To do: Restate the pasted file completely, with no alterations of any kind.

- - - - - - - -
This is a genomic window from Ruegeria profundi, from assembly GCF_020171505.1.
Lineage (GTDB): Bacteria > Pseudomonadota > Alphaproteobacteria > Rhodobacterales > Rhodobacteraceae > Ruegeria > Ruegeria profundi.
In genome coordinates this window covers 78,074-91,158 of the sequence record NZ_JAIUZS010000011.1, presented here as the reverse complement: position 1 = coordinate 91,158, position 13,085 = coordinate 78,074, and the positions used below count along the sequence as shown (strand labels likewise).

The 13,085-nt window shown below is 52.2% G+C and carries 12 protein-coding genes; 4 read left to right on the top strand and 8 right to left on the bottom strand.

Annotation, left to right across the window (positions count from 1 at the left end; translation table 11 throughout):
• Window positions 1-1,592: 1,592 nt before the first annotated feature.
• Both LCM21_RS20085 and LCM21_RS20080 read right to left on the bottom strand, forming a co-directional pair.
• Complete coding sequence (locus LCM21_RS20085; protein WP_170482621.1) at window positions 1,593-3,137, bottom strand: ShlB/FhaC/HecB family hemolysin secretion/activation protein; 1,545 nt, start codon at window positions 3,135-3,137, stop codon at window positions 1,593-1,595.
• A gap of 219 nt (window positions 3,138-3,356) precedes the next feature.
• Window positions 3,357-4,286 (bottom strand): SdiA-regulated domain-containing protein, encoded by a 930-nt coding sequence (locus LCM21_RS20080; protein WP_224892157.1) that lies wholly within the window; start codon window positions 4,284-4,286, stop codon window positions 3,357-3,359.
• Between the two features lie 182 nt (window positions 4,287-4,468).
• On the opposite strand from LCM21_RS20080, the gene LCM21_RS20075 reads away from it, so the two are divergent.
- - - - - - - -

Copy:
This is a genomic window from Ruegeria profundi, from assembly GCF_020171505.1.
Lineage (GTDB): Bacteria > Pseudomonadota > Alphaproteobacteria > Rhodobacterales > Rhodobacteraceae > Ruegeria > Ruegeria profundi.
In genome coordinates this window covers 78,074-91,158 of the sequence record NZ_JAIUZS010000011.1, presented here as the reverse complement: position 1 = coordinate 91,158, position 13,085 = coordinate 78,074, and the positions used below count along the sequence as shown (strand labels likewise).

The 13,085-nt window shown below is 52.2% G+C and carries 12 protein-coding genes; 4 read left to right on the top strand and 8 right to left on the bottom strand.

Annotation, left to right across the window (positions count from 1 at the left end; translation table 11 throughout):
• Window positions 1-1,592: 1,592 nt before the first annotated feature.
• Both LCM21_RS20085 and LCM21_RS20080 read right to left on the bottom strand, forming a co-directional pair.
• Complete coding sequence (locus LCM21_RS20085; protein WP_170482621.1) at window positions 1,593-3,137, bottom strand: ShlB/FhaC/HecB family hemolysin secretion/activation protein; 1,545 nt, start codon at window positions 3,135-3,137, stop codon at window positions 1,593-1,595.
• A gap of 219 nt (window positions 3,138-3,356) precedes the next feature.
• Window positions 3,357-4,286 (bottom strand): SdiA-regulated domain-containing protein, encoded by a 930-nt coding sequence (locus LCM21_RS20080; protein WP_224892157.1) that lies wholly within the window; start codon window positions 4,284-4,286, stop codon window positions 3,357-3,359.
• Between the two features lie 182 nt (window positions 4,287-4,468).
• On the opposite strand from LCM21_RS20080, the gene LCM21_RS20075 reads away from it, so the two are divergent.